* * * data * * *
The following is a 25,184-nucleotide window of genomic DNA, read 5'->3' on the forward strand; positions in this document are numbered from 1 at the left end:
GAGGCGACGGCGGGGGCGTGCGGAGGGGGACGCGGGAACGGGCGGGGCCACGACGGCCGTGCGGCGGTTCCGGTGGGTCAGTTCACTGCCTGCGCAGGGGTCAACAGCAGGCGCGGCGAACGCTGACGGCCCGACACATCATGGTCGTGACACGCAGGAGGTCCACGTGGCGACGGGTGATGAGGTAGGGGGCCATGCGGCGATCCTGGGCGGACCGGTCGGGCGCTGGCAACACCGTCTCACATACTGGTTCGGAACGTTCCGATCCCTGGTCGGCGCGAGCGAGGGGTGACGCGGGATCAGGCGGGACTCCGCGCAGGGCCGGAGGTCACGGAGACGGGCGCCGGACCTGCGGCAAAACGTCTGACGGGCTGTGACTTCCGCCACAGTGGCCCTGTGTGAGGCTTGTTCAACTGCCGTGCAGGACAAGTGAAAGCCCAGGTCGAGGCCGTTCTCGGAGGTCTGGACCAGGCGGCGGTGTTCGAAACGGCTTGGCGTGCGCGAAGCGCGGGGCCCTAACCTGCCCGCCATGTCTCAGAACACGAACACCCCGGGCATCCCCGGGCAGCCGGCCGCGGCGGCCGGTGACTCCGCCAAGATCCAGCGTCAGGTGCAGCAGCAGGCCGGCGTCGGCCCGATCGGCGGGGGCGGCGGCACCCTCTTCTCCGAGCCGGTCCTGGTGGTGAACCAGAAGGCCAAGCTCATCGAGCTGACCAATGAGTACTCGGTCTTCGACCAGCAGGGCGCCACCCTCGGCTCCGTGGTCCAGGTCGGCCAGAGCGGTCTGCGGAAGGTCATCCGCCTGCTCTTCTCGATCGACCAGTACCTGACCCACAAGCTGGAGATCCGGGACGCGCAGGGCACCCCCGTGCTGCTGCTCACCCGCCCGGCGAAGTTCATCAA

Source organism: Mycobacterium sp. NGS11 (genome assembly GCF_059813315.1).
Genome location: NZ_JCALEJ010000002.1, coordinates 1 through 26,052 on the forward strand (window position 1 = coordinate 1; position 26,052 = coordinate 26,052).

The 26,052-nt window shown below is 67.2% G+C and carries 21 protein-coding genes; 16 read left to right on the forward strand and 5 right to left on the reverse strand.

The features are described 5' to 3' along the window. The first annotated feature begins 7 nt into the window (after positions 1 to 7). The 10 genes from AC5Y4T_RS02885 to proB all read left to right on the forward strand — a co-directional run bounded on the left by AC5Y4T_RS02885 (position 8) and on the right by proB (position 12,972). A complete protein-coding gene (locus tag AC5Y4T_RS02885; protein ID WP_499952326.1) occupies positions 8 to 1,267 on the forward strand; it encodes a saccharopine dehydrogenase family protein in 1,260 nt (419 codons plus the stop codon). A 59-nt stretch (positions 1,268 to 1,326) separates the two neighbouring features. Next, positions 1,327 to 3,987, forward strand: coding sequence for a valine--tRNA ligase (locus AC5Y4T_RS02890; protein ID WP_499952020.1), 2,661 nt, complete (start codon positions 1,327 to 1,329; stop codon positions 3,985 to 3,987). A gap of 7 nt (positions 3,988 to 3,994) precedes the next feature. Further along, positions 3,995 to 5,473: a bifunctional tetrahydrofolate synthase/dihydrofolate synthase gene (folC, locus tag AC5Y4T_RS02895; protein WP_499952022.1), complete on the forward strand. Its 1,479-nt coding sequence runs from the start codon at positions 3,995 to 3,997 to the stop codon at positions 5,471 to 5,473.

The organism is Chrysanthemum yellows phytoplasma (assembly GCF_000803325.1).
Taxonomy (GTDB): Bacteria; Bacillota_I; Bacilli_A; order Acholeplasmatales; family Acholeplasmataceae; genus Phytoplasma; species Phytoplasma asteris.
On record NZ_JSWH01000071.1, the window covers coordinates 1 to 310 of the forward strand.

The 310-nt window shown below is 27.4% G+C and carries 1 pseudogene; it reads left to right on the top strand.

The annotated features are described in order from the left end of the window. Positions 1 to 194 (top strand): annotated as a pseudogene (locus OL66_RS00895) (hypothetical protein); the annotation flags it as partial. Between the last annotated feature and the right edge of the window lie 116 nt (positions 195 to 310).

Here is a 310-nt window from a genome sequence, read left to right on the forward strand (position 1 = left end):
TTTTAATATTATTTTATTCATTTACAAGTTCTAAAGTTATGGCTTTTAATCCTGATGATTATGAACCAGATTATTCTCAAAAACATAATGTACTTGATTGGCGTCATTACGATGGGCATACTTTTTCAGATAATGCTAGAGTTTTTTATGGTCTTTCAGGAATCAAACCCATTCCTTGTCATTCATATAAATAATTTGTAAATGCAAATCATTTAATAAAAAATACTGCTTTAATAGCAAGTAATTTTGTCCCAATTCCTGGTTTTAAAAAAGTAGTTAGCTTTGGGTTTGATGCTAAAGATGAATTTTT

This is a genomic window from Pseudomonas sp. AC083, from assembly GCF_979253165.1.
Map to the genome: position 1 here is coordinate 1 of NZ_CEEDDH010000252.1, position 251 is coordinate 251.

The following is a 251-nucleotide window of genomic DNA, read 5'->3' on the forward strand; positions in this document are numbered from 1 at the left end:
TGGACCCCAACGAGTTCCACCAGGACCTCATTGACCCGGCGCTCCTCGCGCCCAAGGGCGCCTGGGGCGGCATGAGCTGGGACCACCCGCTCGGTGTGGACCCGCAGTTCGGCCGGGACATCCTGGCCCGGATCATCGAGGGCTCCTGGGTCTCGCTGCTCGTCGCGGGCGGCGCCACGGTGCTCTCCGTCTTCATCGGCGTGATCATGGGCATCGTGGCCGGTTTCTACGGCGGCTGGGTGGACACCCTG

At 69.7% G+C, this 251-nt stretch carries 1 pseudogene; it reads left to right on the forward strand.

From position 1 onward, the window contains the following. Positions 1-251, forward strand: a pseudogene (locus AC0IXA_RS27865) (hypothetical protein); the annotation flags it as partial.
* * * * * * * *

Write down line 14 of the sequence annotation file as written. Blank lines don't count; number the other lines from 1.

This is a genomic window from Pseudomonas sp. AC083, from assembly GCF_979253165.1.